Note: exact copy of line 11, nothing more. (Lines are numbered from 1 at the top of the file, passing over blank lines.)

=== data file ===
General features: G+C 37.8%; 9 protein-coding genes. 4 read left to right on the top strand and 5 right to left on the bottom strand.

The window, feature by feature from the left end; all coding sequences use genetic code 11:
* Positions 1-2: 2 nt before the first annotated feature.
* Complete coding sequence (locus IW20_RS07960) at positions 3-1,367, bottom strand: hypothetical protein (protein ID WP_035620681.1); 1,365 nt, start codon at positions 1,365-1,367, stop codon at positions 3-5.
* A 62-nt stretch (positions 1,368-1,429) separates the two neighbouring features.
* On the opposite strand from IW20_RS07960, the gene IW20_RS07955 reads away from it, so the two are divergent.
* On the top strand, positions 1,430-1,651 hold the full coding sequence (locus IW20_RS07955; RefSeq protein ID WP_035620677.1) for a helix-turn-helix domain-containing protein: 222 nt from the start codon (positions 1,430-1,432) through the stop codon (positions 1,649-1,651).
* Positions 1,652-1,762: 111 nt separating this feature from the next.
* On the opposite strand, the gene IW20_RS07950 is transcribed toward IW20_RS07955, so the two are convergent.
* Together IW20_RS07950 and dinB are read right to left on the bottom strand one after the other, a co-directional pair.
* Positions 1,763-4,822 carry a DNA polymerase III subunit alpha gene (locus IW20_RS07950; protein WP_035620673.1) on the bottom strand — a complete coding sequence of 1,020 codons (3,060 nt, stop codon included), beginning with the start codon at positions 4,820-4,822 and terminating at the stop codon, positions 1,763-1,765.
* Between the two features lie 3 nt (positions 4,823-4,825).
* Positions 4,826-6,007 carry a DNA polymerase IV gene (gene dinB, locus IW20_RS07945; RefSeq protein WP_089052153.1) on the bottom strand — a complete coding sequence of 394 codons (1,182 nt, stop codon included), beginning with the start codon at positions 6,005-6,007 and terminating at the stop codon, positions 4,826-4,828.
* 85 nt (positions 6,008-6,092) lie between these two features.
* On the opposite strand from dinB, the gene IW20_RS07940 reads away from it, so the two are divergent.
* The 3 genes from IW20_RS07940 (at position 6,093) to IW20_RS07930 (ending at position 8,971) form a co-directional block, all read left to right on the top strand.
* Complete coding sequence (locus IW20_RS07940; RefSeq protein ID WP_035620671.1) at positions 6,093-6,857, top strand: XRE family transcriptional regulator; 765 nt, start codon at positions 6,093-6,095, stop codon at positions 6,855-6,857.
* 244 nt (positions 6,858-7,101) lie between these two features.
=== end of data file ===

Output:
* Positions 1,763-4,822 carry a DNA polymerase III subunit alpha gene (locus IW20_RS07950; protein WP_035620673.1) on the bottom strand — a complete coding sequence of 1,020 codons (3,060 nt, stop codon included), beginning with the start codon at positions 4,820-4,822 and terminating at the stop codon, positions 1,763-1,765.